Project Canterbury


and its


A Message to Old York from New York
The Right Reverend William T. Manning
Bishop of New York


Delivered in York Minster, England
at the 1300th Anniversary of the founding of The Minster
On the Morning of the Third Sunday after Trinity
July 3, 1927.

Transcribed by Wayne Kempton
Archivist and Historiographer of the Episcopal Diocese of New York, 2009

Grace to you and peace from God our Father, and the Lord Jesus Christ.
I thank my God through Jesus Christ for you all,
that your faith is spoken of throughout the whole world.
--Romans I: 7, 8.

The occasion which sees us gathered in this great Minster of York is one to stir the heart of every child of the Anglican Church, and it is one that must appeal to the imagination, and the interest of all Christians. For more than three centuries the streets of this city heard the tramp of the Roman legions. Two Emperors of Rome died here within your walls. In the year 314 the Bishop of York attended the Council of Arles. And you are now celebrating the 1300th anniversary of the foundation of your Minster.

Thirteen hundred years--two-thirds of the time that has passed since Our Lord was born in Bethlehem! This is the history of which this building speaks to us. For thirteen centuries worship has been offered to Our Lord in this place, and here your Minster, one of the glories not only of the English Church, but of the whole of Christendom, stands today, bearing its witness to the unbroken life, the historic continuity, the Catholic and Apostolic character of the Church of England.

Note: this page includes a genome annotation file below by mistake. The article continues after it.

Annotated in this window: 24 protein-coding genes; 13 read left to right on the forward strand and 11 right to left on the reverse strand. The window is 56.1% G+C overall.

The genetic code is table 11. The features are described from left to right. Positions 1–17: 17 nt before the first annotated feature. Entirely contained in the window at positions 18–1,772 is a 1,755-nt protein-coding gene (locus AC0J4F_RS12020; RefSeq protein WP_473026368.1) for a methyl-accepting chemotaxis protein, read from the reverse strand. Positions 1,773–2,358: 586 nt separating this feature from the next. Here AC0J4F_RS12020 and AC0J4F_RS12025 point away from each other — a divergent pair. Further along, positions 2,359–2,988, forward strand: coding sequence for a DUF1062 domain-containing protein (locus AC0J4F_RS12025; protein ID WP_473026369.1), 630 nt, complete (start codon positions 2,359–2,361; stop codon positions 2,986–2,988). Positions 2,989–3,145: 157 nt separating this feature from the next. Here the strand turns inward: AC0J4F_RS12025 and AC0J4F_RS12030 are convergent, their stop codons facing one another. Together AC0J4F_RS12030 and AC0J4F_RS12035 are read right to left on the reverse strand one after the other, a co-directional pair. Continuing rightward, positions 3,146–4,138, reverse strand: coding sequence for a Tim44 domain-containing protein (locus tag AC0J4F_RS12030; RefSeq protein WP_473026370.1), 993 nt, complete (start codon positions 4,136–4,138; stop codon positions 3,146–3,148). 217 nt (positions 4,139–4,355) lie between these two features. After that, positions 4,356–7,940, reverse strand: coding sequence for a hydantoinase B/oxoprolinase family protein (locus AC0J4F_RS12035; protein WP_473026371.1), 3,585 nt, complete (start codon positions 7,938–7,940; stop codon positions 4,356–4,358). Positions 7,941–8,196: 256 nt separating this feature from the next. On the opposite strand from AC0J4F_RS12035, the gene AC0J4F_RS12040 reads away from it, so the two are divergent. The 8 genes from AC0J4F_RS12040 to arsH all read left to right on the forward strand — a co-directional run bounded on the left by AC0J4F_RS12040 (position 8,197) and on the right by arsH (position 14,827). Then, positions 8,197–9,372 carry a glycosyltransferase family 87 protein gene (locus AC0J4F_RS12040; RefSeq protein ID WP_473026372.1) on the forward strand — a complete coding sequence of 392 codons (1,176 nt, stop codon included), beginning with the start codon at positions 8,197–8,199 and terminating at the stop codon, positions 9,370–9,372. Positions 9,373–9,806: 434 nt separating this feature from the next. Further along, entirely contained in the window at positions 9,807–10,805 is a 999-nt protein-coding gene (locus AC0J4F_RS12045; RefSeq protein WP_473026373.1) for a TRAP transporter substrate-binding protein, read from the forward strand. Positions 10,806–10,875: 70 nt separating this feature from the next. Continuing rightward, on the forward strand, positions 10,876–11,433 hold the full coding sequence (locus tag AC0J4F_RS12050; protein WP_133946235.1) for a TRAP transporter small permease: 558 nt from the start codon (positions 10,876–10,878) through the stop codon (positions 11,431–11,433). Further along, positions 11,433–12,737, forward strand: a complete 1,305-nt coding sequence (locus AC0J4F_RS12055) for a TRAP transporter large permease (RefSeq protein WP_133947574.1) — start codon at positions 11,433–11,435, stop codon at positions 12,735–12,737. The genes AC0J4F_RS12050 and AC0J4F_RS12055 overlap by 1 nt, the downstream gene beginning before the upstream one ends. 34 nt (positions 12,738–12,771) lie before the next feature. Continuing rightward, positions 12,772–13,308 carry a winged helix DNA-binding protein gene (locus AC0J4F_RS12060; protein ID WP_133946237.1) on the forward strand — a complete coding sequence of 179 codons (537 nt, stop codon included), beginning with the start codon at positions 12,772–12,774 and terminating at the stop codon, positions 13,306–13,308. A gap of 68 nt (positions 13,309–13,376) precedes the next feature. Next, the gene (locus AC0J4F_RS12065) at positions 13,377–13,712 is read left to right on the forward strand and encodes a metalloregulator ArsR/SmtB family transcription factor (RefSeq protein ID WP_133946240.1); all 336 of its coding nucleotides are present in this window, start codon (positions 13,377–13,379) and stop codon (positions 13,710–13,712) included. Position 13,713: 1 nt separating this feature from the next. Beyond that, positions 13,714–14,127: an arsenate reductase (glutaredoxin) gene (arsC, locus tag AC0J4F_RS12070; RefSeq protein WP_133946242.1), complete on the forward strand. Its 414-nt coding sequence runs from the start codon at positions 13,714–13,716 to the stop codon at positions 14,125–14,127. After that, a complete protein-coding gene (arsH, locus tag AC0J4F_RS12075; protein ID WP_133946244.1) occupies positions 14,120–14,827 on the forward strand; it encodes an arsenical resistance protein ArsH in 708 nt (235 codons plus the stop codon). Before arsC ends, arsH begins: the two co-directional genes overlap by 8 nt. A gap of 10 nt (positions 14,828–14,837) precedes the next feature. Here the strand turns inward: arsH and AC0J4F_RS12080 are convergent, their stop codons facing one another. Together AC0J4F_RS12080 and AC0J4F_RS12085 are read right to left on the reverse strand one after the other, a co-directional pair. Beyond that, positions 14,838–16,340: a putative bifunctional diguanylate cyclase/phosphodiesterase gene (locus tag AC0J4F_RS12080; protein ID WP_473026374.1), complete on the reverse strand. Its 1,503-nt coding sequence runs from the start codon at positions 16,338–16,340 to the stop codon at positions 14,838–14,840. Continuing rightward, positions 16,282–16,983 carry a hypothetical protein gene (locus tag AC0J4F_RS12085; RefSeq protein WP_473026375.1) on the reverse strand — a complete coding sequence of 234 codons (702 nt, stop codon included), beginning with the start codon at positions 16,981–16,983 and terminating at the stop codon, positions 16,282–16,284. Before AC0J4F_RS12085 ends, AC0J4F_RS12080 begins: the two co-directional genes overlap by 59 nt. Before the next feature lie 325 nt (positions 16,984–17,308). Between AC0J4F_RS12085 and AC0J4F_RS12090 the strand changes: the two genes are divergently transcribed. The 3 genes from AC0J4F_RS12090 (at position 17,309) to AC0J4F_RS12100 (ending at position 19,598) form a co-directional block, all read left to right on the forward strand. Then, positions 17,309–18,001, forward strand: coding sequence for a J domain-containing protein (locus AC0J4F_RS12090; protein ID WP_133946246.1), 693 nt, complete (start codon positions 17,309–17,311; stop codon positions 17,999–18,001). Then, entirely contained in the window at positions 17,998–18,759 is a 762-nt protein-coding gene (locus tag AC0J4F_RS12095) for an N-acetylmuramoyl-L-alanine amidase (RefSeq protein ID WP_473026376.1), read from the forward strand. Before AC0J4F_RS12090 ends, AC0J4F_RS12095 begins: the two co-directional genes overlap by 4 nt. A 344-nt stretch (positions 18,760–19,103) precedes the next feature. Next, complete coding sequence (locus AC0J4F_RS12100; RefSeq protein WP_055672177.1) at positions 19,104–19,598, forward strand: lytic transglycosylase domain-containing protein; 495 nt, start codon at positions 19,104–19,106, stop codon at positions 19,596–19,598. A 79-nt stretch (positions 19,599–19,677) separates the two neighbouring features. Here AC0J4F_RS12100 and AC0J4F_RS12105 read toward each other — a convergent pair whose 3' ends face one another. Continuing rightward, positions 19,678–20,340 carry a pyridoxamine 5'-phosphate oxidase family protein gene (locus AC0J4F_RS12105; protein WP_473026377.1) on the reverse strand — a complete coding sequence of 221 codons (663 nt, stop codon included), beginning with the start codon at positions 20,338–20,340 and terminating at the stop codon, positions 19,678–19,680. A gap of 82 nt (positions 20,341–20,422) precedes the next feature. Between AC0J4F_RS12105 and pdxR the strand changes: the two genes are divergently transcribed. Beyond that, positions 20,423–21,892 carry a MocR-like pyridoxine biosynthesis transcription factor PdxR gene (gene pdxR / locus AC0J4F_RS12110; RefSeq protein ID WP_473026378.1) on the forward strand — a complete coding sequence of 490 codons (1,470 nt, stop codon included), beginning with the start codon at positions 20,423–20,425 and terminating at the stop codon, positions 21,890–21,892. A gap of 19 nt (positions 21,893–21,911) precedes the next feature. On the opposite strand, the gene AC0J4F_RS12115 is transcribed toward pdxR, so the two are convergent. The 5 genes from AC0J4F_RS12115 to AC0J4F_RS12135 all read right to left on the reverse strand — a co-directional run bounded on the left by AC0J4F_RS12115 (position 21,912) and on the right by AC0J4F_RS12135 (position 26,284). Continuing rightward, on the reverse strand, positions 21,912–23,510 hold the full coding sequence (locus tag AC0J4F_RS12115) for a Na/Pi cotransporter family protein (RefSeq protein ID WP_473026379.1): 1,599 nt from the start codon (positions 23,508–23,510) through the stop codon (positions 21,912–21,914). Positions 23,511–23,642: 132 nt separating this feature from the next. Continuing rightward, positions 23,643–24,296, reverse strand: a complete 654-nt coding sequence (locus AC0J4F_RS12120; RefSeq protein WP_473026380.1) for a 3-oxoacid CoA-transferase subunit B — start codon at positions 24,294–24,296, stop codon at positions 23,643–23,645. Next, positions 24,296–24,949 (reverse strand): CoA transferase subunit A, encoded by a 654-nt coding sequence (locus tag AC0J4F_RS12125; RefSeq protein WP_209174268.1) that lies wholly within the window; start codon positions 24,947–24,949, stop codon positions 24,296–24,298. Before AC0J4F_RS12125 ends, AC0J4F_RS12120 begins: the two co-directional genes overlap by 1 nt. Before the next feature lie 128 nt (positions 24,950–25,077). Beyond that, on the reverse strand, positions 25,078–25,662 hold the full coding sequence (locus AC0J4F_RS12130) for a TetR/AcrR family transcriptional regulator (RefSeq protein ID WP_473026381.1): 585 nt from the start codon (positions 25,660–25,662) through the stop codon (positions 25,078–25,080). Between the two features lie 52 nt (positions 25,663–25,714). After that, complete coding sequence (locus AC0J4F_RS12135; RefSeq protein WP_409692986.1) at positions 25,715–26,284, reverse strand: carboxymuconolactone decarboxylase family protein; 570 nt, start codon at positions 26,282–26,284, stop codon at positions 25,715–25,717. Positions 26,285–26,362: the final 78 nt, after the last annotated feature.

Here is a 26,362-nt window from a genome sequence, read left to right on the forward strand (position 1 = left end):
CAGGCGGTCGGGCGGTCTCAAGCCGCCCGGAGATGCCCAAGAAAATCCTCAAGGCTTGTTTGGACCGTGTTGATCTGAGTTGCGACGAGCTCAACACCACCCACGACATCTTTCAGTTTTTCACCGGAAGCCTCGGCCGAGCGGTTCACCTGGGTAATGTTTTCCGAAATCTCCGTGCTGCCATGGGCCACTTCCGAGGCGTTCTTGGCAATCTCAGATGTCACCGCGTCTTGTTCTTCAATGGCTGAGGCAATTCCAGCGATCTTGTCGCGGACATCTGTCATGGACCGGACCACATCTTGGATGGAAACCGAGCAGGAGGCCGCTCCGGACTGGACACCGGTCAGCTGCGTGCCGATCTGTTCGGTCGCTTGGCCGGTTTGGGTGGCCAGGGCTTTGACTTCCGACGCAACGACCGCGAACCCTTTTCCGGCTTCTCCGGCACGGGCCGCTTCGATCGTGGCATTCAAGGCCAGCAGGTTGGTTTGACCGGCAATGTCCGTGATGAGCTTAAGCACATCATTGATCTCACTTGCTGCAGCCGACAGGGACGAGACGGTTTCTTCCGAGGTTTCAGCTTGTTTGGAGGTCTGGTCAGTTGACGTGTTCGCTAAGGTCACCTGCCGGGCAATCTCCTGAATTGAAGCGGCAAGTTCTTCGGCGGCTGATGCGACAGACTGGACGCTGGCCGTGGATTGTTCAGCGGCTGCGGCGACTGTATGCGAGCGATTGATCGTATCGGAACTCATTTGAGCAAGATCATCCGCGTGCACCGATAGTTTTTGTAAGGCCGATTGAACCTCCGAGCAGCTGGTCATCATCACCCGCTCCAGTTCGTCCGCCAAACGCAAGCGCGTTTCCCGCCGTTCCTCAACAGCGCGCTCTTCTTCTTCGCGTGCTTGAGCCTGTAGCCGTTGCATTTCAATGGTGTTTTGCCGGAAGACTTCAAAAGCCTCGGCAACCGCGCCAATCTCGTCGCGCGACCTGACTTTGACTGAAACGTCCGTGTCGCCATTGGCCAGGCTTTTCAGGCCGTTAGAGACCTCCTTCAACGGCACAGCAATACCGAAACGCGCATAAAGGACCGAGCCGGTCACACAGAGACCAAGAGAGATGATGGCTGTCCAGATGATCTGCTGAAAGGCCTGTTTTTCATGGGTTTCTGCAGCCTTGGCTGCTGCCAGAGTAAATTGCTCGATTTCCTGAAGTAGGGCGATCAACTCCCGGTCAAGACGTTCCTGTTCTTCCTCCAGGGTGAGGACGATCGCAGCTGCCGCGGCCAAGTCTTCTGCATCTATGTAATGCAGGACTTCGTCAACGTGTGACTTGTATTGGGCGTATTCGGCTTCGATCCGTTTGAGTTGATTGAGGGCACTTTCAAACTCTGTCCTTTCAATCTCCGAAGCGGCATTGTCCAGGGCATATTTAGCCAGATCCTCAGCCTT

In 627 your founder, Edwin of Northumbria, gave his allegiance to Christ. It must move us to realize that here is the very ground where, on Easter Day, King Edwin was baptized, and Paulinus, your first Archbishop, offered the Eucharist thirteen hundred years ago. And if Paulinus, and Aidan and Wilfrid could now be with us in the flesh, they would find held and taught here, in every essential, the Faith of Christ as they knew, and believed, and preached it.